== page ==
SpaceX Starbase Expansion Plans Will Harm Endangered Species: FWS

A newborn plover chick stands next to one of its parents, Monty or Rose, in Montrose Beach on July 10, 2021.

John J. Kim | Forum News Service | Getty Images

SpaceX must take steps to monitor and mitigate its impact on endangered species and their habitat in order to gain approval for testing and commercial launch of its Spaceship Super heavy launch vehicle in Boca Chica, Texas according to US Fish and Wildlife Service documents obtained by CNBC.

Documents released by the federal agency in response to a Freedom of Information Act request show that recent declines in an endangered bird species, the piping plover, have already been correlated with SpaceX’s operations at the facility. of southern Texas.

The documents also reveal that SpaceX, at least for now, is reducing the amount of energy it plans to generate with useful-sized natural gas. power plant on the 47.4-acre launch site there.

The company did not immediately respond to CNBC’s request for comment on the documents.

What’s at stake

Ultimately, the Federal Aviation Administration must decide and is responsible for the final approvals and oversight of SpaceX in Texas.

The company’s ability to expand its business and conduct launches beyond its existing Falcon rockets depends on this FAA approval. So does the fate of SpaceX’s commercial engagements in Texas.

In February, CEO Elon Musk said his rocket and reusable satellite internet company could move its Starship Super Heavy launch business to the state of Florida and transform its Boca Chica spaceport into more of a research and development campus, if regulatory hurdles in Texas had proved insurmountable.

SpaceX sent its most recent known proposal for the Boca Chica plant to the FAA in September 2021. At the time, the company had said it wanted to build a new launch pad, a new landing pad, a power plant, plants. natural gas treatment and water infrastructure, including deluge systems and retention ponds used to cool the launch pad there.

SpaceX is seeking a permit and / or vehicle operator license from the FAA that would allow it to build new facilities and conduct launches of its larger Starship rockets near the cities of Brownsville and South Padre Island, Texas. The property is located on a small plot of land surrounded by wildlife refuge areas.

Before granting these licenses and permits, the FAA considers seeking out a number of other federal and state agencies and local environmental specialists.

Part of the FAA’s process includes consulting with the Fish and Wildlife Service to ensure the agency does not violate the Endangered Species Act if it gives SpaceX the green light for its proposed business.

Wildlife impacts

The FWS determined and wrote in a document known as a draft Biological and Conference Opinion (BCO): If SpaceX proceeded with the proposal sent to the FAA, it would impact some species protected under the Endangered Species Act, as well as hundreds of acres of their critical habitat, although the activity would not wipe out completely those species.

Of greater concern is the company’s anticipated impact on mating, migration, health and habitat of populations of plover, red knot, jaguarunds and ocelots. Disruptions and damage can be caused by anything from normal vehicular traffic, noise, heat, explosions and habitat fragmentation caused by construction, rocket testing and launches.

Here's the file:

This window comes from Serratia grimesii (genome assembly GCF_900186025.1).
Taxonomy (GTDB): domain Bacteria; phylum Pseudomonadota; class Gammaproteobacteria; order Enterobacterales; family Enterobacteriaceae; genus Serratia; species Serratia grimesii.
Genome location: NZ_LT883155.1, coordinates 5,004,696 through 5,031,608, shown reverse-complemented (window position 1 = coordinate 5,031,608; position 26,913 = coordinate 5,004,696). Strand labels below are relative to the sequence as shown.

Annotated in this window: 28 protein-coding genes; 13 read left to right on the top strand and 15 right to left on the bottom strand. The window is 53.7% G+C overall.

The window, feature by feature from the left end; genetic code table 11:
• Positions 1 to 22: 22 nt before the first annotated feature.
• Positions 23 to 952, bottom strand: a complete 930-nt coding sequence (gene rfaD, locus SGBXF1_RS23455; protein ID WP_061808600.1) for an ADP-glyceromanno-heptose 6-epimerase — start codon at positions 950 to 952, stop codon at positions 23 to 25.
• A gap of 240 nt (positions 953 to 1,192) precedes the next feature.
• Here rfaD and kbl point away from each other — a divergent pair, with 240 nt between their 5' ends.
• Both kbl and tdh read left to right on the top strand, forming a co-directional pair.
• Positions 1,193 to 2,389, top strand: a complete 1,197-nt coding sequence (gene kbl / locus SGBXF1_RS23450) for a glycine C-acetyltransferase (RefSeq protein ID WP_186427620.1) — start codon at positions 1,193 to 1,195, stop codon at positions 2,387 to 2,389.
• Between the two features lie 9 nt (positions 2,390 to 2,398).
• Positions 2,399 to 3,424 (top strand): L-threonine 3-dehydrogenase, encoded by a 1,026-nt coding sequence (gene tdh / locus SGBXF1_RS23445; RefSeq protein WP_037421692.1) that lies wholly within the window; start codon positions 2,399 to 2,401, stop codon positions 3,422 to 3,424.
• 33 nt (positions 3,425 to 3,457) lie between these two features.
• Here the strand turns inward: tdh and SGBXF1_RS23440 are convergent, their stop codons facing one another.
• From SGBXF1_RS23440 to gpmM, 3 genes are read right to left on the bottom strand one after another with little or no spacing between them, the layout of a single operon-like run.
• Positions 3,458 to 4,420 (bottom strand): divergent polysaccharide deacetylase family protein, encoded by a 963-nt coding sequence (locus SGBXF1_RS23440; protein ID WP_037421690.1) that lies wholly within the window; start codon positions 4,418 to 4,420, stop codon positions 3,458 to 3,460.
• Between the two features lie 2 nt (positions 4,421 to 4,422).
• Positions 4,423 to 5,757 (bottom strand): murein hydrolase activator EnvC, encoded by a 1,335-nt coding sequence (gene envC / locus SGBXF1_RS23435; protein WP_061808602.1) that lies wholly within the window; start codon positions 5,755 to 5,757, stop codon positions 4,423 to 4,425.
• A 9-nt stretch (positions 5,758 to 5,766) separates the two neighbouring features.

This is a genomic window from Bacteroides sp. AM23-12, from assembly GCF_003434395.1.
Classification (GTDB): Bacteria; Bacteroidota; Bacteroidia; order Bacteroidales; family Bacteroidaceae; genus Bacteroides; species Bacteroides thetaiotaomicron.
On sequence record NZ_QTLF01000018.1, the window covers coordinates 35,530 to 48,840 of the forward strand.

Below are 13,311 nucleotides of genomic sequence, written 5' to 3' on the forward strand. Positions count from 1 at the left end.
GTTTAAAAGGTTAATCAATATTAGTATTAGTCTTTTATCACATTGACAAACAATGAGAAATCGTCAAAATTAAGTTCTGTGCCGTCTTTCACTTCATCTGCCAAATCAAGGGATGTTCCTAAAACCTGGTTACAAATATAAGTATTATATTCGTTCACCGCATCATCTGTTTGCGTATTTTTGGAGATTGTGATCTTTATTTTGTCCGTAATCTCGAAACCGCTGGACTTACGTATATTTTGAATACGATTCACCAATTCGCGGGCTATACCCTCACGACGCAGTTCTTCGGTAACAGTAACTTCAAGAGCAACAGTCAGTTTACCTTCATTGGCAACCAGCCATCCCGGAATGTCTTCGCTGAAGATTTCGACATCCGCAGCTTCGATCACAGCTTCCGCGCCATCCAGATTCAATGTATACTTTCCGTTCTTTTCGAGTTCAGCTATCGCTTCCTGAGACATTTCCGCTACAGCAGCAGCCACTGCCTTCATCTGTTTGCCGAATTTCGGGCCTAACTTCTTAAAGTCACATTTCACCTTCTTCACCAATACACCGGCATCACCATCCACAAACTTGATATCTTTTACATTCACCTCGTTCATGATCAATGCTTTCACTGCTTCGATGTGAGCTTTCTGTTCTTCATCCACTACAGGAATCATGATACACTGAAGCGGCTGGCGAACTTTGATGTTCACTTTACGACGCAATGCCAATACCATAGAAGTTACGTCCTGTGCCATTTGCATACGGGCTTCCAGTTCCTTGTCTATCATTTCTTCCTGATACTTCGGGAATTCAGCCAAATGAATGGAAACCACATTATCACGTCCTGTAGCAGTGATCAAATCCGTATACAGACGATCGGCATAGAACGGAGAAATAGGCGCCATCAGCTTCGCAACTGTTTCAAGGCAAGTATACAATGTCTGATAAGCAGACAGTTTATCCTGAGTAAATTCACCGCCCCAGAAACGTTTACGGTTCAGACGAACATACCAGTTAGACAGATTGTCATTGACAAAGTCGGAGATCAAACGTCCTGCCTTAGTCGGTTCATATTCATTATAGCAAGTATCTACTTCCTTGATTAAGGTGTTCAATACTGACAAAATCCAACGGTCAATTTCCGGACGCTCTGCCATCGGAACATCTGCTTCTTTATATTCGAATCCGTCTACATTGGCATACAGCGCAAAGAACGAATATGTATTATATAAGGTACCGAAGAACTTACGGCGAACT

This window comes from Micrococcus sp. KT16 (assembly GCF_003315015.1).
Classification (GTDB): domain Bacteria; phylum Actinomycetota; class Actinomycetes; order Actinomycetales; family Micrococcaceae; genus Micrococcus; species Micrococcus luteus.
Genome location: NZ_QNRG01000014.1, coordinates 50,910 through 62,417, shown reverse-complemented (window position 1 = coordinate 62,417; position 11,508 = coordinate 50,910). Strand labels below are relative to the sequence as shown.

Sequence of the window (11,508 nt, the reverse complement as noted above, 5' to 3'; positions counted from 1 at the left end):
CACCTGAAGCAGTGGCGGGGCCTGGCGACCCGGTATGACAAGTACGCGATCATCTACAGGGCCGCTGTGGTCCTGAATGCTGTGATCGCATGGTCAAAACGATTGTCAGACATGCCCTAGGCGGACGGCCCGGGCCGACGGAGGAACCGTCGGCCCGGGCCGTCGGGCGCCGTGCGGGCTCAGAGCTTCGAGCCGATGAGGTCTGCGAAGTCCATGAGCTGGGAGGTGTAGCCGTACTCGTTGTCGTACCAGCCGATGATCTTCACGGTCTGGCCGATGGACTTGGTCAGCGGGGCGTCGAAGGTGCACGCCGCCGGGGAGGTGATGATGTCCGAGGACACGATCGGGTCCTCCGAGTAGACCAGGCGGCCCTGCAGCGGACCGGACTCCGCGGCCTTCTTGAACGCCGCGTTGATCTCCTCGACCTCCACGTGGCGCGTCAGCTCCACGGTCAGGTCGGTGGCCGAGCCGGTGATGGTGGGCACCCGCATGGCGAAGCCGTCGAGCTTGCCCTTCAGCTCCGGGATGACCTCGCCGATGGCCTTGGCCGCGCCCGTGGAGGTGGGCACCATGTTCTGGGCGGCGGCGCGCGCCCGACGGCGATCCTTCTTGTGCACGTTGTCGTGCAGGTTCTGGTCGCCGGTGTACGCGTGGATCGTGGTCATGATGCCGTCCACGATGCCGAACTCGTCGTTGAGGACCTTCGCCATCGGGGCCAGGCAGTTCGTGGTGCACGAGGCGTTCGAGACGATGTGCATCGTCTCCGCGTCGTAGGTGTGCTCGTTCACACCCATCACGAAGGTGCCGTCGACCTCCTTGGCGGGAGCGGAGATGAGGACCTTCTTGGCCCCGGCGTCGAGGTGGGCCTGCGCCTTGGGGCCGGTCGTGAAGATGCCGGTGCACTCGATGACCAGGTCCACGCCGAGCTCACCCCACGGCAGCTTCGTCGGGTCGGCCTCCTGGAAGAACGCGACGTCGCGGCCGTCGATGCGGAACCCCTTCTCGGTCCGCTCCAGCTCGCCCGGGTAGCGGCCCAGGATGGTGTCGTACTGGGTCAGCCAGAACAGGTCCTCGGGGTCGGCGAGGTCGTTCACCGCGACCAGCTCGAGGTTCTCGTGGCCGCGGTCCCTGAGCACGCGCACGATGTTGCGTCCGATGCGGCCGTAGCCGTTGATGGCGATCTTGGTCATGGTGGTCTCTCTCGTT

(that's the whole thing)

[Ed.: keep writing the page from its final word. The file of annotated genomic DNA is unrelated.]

Several species of sea turtles are also of concern, but FWS has referred to the National Oceanic and Atmospheric Administration for marine life expertise. One of the turtles is known as Kemp’s Ridley sea turtle, which nests on the beaches of Boca Chica. It is the most endangered sea turtle in the world.

The draft opinion warns that approximately 903.65 acres of critical habitat for the tubing plover surround the facility and that 446.27 acres will be lost due to the direct impact of SpaceX’s activity under the proposal submitted to the FAA.

Among its recommendations and requirements, the FWS wants SpaceX to closely monitor affected animal populations, limit construction and launch activities to specific seasons or times of the day and night, and use shuttles to reduce vehicular traffic for on-site workers.

The agency is also encouraging further research to understand the potential effects on the monarch butterfly, which in the United States is currently under consideration to be listed as a threatened or endangered species.

Overall, FWS’s opinion could be good news for SpaceX.

The agency requires very little in the way of spending, retention and other commitments from SpaceX, says Jared Margolis, a senior attorney at the Center for Biological Diversity who read a copy of the BCO draft.

He said: “The Fish and Wildlife Service appears to be bending over backwards to find a way to allow more of what has been a very damaging use of the Boca Chica site in regards to impacts on wildlife.”

Margolis said FWS has not asked for well-defined or extensive commitments from SpaceX regarding conservation. She indicated that FWS required SpaceX to donate a paltry $ 5,000 to an ocelot conservation group per year.

He also said that too many of the agency’s requests were merely recommendations and were not enforceable in the terms and conditions of any FAA permit.

“This is a company with very deep pockets,” added Margolis, “the least they could do is deal with this damage in a meaningful way.”

CNBC contacted the US Fish and Wildlife Service press office, but officials were not immediately available to comment on Margolis’ claims.

Read the full draft of the BCO here: